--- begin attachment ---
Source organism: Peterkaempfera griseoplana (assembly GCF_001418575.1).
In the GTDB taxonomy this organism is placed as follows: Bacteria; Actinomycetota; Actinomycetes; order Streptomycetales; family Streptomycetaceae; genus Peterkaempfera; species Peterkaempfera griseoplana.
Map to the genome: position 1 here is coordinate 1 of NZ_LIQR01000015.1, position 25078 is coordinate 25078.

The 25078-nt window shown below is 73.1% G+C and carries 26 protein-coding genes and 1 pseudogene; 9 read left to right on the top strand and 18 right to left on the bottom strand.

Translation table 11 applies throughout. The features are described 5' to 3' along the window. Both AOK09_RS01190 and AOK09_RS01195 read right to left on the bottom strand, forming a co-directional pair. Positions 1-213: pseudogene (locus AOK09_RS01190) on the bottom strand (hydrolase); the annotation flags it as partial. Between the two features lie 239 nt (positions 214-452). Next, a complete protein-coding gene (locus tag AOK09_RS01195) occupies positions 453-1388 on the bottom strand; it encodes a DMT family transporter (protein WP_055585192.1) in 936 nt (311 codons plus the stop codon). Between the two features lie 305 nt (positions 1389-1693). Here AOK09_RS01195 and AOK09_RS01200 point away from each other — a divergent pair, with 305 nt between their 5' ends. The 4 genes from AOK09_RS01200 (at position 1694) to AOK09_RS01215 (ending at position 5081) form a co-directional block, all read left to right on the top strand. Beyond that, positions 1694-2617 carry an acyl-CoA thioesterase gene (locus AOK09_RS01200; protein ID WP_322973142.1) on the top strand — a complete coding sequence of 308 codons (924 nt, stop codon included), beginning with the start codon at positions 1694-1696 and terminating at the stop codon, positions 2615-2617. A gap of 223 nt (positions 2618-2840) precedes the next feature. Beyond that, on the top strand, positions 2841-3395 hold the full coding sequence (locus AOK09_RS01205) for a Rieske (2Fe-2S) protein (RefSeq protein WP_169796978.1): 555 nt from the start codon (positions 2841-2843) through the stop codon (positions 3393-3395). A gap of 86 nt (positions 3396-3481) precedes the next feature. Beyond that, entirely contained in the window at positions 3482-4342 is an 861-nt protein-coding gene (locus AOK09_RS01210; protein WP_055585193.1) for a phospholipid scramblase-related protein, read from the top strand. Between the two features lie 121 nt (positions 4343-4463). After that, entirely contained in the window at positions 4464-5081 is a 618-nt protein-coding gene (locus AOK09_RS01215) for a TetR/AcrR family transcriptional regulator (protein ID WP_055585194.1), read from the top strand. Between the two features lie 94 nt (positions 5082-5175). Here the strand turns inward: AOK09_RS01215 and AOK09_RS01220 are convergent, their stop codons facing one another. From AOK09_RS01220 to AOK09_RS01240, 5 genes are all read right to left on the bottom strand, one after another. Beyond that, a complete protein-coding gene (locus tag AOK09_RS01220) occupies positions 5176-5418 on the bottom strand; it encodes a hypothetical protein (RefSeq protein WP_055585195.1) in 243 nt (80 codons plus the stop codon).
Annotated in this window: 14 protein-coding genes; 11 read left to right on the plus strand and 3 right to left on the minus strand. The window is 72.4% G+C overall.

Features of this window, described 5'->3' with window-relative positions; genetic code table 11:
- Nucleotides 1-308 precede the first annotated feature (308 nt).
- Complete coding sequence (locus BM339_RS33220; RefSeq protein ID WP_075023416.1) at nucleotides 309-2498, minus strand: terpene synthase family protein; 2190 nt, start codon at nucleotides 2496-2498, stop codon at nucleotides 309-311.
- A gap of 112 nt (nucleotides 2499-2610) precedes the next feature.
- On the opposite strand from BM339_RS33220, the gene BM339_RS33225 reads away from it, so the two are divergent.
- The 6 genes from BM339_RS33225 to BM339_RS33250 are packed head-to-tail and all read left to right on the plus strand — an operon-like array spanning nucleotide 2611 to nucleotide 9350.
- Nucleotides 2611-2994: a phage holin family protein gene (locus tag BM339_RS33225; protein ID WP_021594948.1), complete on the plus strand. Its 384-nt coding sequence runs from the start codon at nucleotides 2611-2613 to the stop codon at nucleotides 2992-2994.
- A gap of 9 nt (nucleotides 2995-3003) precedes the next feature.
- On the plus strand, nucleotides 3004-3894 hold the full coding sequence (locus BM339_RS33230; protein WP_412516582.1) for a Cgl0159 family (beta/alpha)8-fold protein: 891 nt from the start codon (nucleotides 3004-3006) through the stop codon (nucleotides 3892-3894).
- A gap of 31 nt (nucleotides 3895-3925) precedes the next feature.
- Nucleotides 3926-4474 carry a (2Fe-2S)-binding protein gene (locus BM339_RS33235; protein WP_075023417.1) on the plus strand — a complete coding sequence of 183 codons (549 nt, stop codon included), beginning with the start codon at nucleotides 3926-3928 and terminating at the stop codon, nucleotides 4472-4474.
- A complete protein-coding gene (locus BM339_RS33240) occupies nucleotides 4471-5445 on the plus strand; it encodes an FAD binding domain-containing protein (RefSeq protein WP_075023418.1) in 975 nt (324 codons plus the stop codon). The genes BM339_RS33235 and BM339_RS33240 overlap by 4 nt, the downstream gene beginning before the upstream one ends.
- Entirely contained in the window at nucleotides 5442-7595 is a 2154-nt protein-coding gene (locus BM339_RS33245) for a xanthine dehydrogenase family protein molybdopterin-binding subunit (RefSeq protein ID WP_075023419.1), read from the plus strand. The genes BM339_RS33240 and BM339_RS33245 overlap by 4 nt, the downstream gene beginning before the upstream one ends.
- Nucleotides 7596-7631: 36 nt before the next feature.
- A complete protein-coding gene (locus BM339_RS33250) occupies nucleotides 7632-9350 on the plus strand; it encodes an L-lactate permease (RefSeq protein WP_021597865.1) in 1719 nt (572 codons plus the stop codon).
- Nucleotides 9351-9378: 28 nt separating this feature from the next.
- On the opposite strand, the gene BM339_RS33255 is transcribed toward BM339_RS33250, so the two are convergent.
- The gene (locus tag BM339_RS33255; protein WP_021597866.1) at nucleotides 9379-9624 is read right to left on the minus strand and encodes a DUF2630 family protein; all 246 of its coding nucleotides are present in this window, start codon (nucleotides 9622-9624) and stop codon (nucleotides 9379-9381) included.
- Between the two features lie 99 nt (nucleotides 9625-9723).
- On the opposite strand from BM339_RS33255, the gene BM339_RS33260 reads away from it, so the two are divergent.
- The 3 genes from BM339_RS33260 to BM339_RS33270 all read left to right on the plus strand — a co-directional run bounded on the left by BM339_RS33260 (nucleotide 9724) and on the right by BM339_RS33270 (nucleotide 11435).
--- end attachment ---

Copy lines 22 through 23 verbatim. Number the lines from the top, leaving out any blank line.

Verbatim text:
- Nucleotides 9351-9378: 28 nt separating this feature from the next.
- On the opposite strand, the gene BM339_RS33255 is transcribed toward BM339_RS33250, so the two are convergent.